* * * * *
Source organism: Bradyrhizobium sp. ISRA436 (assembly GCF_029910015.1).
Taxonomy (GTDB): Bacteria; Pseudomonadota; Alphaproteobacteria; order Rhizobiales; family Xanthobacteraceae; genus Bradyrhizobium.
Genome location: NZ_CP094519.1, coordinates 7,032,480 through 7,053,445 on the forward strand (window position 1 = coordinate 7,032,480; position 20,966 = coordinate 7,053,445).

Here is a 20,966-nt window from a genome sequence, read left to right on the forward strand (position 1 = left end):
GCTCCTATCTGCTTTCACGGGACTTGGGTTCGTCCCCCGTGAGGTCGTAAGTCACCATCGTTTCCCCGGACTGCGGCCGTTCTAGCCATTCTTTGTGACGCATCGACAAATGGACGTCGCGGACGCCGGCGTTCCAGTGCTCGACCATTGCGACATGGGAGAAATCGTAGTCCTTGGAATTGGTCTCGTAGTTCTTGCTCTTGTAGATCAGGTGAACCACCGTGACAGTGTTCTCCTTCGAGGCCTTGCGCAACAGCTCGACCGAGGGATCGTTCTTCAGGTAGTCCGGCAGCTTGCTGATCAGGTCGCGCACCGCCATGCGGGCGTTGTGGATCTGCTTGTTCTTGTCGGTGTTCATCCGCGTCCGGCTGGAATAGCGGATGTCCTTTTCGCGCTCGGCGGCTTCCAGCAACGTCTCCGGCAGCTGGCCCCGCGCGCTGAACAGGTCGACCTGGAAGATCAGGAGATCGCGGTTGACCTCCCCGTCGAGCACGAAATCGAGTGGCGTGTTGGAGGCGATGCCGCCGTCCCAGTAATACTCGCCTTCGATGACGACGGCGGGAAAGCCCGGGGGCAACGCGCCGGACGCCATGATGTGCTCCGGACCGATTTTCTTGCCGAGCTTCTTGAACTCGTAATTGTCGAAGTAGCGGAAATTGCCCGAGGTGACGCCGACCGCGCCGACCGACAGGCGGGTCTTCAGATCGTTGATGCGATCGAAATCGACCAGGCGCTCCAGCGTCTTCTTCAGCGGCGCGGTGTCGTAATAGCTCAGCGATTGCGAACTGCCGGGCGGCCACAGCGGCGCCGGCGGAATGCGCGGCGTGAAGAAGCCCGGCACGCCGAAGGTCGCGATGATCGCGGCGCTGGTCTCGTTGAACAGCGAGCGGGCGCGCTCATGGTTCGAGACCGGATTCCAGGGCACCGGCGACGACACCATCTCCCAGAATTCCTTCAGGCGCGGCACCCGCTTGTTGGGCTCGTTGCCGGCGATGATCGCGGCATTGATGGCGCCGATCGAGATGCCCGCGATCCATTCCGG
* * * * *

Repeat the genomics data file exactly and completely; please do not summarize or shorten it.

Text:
Source organism: Bradyrhizobium sp. ISRA436 (assembly GCF_029910015.1).
Taxonomy (GTDB): Bacteria; Pseudomonadota; Alphaproteobacteria; order Rhizobiales; family Xanthobacteraceae; genus Bradyrhizobium.
Genome location: NZ_CP094519.1, coordinates 7,032,480 through 7,053,445 on the forward strand (window position 1 = coordinate 7,032,480; position 20,966 = coordinate 7,053,445).

Here is a 20,966-nt window from a genome sequence, read left to right on the forward strand (position 1 = left end):
GCTCCTATCTGCTTTCACGGGACTTGGGTTCGTCCCCCGTGAGGTCGTAAGTCACCATCGTTTCCCCGGACTGCGGCCGTTCTAGCCATTCTTTGTGACGCATCGACAAATGGACGTCGCGGACGCCGGCGTTCCAGTGCTCGACCATTGCGACATGGGAGAAATCGTAGTCCTTGGAATTGGTCTCGTAGTTCTTGCTCTTGTAGATCAGGTGAACCACCGTGACAGTGTTCTCCTTCGAGGCCTTGCGCAACAGCTCGACCGAGGGATCGTTCTTCAGGTAGTCCGGCAGCTTGCTGATCAGGTCGCGCACCGCCATGCGGGCGTTGTGGATCTGCTTGTTCTTGTCGGTGTTCATCCGCGTCCGGCTGGAATAGCGGATGTCCTTTTCGCGCTCGGCGGCTTCCAGCAACGTCTCCGGCAGCTGGCCCCGCGCGCTGAACAGGTCGACCTGGAAGATCAGGAGATCGCGGTTGACCTCCCCGTCGAGCACGAAATCGAGTGGCGTGTTGGAGGCGATGCCGCCGTCCCAGTAATACTCGCCTTCGATGACGACGGCGGGAAAGCCCGGGGGCAACGCGCCGGACGCCATGATGTGCTCCGGACCGATTTTCTTGCCGAGCTTCTTGAACTCGTAATTGTCGAAGTAGCGGAAATTGCCCGAGGTGACGCCGACCGCGCCGACCGACAGGCGGGTCTTCAGATCGTTGATGCGATCGAAATCGACCAGGCGCTCCAGCGTCTTCTTCAGCGGCGCGGTGTCGTAATAGCTCAGCGATTGCGAACTGCCGGGCGGCCACAGCGGCGCCGGCGGAATGCGCGGCGTGAAGAAGCCCGGCACGCCGAAGGTCGCGATGATCGCGGCGCTGGTCTCGTTGAACAGCGAGCGGGCGCGCTCATGGTTCGAGACCGGATTCCAGGGCACCGGCGACGACACCATCTCCCAGAATTCCTTCAGGCGCGGCACCCGCTTGTTGGGCTCGTTGCCGGCGATGATCGCGGCATTGATGGCGCCGATCGAGATGCCCGCGATCCATTCCGG